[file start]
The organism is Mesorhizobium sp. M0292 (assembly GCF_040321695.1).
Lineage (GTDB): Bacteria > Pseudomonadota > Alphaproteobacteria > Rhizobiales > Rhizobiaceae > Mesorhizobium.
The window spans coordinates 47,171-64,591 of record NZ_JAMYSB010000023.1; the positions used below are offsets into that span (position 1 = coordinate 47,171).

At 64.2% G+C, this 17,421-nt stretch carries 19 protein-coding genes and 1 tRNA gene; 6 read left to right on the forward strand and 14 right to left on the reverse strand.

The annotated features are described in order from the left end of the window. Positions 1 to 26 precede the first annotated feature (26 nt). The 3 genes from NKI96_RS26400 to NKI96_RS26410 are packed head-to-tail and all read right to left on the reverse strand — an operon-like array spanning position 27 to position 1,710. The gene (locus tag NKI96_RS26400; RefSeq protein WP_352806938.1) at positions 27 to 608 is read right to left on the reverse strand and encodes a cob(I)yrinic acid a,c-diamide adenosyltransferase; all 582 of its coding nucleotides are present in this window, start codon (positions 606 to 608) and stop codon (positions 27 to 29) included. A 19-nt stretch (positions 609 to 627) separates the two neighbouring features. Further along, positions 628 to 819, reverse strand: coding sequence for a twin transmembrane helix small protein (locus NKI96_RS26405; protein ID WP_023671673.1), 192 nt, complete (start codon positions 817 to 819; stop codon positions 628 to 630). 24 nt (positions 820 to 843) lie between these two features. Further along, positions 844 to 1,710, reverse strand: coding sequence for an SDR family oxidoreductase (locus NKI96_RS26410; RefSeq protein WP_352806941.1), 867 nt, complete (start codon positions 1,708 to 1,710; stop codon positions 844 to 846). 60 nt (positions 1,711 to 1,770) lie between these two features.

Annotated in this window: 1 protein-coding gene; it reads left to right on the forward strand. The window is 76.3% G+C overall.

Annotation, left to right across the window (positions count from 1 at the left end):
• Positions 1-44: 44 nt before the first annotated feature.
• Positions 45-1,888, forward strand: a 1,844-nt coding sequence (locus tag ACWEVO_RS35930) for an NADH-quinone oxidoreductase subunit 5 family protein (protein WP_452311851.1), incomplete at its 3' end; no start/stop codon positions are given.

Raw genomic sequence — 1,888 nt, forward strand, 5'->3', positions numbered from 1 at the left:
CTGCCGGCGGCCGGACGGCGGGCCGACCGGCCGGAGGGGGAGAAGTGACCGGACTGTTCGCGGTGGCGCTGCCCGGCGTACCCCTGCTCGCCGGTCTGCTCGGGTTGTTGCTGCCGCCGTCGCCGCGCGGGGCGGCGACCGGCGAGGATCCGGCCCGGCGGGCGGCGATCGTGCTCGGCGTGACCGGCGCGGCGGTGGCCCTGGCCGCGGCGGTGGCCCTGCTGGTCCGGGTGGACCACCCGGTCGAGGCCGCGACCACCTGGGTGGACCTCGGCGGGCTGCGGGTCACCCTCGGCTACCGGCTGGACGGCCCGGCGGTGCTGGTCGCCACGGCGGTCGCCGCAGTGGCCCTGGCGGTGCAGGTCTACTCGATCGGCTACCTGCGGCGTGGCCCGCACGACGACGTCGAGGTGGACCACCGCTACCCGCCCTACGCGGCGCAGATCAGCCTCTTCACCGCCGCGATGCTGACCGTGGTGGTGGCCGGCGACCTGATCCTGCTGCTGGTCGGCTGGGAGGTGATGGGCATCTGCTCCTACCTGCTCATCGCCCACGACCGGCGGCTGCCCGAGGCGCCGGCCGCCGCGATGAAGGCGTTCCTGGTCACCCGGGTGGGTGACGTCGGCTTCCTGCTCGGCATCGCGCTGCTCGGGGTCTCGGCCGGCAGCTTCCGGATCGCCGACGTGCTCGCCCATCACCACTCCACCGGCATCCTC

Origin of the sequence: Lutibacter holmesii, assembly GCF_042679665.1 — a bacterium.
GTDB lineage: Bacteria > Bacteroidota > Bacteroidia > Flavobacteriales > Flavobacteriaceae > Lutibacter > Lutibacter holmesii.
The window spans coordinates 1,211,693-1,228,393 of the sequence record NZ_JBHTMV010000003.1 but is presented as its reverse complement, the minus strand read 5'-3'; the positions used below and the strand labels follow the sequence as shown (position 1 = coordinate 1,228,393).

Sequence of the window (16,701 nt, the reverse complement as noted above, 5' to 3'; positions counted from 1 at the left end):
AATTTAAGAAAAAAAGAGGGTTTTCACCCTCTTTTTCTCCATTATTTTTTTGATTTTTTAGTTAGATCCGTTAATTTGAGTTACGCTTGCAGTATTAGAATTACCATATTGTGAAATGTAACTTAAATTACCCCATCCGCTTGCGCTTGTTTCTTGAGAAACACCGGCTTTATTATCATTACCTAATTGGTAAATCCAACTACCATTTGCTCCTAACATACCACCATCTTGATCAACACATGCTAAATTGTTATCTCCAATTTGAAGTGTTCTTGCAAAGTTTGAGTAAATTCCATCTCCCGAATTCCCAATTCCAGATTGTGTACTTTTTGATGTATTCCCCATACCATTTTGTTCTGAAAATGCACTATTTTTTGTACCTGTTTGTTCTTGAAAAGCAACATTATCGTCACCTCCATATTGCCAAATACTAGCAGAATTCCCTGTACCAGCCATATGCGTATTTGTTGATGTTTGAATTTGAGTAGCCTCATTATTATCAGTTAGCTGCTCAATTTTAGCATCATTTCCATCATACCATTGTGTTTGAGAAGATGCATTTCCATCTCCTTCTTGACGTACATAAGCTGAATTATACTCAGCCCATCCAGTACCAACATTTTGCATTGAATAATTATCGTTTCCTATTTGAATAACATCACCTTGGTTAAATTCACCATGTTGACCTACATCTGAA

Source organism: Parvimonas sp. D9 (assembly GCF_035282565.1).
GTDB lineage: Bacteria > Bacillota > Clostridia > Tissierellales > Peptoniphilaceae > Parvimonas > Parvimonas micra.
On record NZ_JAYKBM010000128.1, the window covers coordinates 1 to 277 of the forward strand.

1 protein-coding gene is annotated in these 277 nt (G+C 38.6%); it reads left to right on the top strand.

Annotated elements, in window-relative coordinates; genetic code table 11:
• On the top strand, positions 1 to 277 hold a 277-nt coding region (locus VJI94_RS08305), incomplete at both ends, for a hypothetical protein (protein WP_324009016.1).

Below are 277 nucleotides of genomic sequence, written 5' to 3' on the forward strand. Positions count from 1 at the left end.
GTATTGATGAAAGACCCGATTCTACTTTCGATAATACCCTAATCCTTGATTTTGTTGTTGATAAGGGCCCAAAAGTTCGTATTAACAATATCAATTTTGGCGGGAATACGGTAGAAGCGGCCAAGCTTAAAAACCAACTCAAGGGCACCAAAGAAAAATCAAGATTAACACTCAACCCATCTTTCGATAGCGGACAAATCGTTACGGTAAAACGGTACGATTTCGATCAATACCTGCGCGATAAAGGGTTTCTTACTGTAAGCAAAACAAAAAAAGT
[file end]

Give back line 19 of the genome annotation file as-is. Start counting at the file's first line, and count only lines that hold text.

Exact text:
On record NZ_JAYKBM010000128.1, the window covers coordinates 1 to 277 of the forward strand.